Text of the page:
For half a decade, Congress debated, but never enacted, cyberthreat information sharing legislation. Then, this past December, Congress approved and President Obama signed the Cybersecurity Act of 2015.
The Cybersecurity Act provides liability protections to businesses to incentivize them to share cyberthreat information with government and with each other.
"Is the legislation perfect?" GovInfoSecurity Executive Editor Eric Chabrow asks in an audio blog (click player beneath image to listen). "Of course, not. What law is? For a bill to become a law, legislators make compromises. And that's what the Cybersecurity Act of 2015 is."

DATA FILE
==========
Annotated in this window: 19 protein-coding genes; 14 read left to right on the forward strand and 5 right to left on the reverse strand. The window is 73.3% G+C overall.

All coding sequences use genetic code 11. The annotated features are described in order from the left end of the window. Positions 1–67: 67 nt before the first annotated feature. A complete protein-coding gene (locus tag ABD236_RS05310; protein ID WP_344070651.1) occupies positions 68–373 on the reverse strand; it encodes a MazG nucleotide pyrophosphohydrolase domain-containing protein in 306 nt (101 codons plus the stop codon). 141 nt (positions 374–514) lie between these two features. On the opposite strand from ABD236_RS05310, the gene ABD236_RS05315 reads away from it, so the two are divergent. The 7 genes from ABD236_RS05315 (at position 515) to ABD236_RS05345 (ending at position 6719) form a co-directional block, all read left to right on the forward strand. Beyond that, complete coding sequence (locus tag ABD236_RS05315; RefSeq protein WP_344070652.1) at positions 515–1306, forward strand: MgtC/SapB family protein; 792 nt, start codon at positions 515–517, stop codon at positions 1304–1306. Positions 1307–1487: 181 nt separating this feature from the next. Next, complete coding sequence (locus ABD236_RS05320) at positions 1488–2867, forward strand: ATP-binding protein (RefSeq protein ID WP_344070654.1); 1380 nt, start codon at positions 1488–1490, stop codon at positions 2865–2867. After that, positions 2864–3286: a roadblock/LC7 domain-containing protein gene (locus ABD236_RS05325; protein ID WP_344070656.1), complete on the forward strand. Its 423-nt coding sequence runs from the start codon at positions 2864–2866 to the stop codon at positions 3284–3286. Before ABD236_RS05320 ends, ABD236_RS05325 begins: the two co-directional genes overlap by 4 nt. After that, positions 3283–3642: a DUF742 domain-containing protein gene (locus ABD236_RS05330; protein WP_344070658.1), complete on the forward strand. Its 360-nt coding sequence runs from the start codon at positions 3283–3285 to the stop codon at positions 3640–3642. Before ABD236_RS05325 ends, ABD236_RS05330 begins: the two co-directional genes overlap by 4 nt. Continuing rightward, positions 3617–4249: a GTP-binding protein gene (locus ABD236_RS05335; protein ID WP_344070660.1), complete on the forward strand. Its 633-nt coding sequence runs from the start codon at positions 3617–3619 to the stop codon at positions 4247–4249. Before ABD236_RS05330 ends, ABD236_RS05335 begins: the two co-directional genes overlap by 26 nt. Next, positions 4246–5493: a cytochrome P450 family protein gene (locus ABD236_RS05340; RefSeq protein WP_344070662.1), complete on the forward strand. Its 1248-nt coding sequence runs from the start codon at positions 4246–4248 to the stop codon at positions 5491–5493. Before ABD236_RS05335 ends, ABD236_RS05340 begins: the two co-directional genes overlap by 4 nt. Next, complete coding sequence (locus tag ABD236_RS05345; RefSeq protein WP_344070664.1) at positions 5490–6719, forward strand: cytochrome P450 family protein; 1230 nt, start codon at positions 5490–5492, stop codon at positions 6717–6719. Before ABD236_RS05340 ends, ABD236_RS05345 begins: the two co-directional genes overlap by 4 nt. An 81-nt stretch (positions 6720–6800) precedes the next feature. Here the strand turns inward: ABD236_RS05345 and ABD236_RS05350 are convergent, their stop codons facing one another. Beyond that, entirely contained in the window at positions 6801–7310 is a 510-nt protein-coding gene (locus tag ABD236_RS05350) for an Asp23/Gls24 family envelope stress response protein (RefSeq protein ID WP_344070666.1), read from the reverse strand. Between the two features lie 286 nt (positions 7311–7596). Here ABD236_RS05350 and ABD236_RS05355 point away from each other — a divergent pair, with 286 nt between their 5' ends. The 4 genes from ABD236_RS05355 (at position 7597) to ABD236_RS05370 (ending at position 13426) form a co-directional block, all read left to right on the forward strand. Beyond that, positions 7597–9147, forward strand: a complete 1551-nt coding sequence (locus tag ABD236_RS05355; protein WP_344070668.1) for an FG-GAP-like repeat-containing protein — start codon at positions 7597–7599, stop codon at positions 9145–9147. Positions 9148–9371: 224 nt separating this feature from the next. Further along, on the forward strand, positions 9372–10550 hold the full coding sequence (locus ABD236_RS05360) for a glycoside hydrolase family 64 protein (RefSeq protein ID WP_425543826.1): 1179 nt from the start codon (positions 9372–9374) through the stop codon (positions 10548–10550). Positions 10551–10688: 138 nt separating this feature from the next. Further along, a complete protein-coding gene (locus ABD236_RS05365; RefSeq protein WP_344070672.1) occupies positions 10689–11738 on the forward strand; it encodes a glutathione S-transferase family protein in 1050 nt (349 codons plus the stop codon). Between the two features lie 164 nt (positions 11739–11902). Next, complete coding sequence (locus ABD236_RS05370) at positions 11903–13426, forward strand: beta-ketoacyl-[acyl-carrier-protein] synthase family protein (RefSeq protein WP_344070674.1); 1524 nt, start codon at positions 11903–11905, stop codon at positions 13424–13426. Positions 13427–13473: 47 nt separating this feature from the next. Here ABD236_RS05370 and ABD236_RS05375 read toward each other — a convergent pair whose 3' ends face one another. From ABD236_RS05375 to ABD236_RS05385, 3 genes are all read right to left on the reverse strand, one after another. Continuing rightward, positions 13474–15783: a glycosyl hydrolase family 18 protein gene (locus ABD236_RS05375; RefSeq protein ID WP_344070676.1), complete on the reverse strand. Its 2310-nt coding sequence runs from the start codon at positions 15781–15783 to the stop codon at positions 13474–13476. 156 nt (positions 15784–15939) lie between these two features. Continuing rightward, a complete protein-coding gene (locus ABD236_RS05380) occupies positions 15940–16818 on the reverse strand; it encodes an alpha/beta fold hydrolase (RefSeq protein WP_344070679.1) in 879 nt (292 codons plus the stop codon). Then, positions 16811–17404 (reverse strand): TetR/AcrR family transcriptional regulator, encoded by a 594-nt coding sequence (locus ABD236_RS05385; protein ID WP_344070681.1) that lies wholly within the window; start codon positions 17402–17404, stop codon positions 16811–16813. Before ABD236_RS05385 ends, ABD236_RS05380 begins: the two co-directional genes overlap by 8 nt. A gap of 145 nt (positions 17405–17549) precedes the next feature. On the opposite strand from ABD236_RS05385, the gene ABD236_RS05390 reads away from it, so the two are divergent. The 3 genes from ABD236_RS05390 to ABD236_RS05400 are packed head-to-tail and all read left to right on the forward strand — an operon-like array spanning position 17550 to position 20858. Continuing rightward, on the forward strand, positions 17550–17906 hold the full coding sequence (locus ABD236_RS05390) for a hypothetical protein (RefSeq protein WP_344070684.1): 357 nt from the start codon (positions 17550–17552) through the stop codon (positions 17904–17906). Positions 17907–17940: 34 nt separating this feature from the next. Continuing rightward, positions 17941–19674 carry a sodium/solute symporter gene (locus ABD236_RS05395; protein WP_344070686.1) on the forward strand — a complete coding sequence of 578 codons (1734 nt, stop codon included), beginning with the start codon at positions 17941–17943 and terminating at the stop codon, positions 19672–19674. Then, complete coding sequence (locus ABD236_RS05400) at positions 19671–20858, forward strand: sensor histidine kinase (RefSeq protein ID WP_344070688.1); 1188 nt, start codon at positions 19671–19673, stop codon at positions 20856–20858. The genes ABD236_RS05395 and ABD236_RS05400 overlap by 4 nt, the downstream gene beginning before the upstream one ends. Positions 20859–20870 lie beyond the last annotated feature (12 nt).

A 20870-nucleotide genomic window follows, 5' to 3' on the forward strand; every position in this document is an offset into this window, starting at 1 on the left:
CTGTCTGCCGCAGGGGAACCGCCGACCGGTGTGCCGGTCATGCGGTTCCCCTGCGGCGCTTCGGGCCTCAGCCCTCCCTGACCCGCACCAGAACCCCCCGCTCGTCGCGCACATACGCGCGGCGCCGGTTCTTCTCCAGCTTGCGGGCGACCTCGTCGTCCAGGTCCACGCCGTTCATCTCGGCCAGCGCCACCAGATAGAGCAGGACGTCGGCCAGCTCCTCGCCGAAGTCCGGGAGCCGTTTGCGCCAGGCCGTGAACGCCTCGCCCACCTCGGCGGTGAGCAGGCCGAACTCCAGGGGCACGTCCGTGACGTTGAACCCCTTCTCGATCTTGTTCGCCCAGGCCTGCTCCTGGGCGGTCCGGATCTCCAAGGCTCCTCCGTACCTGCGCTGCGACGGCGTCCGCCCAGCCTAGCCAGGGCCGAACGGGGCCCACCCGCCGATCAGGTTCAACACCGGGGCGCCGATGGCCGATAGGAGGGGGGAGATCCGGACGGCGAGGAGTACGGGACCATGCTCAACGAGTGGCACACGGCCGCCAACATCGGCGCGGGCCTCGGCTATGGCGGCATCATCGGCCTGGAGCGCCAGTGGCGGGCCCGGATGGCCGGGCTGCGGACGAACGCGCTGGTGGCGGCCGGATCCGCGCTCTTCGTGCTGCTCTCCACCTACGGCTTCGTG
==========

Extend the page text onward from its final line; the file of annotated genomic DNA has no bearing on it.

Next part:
As James Lewis, senior fellow at the Center for Strategic and International Studies says, "It's a really good first step."
In this audio blog, you'll hear:
- An explanation of how the Department of Homeland Security, which will serve as a hub for cyberthreat information sharing, is implementing the new law;
- Elissa Shevinsky, CEO of the privacy company JeKuDo, express reservations about the effectiveness of the law in mitigating cyberthreats and concerns that the Act reduces citizens' privacy;
- Lewis, a top cybersecurity expert, explain why organizations might not be spurred to share threat data. The law, Lewis says, "doesn't really affect what people are going to do to defend themselves, and it keeps us in a reactive posture."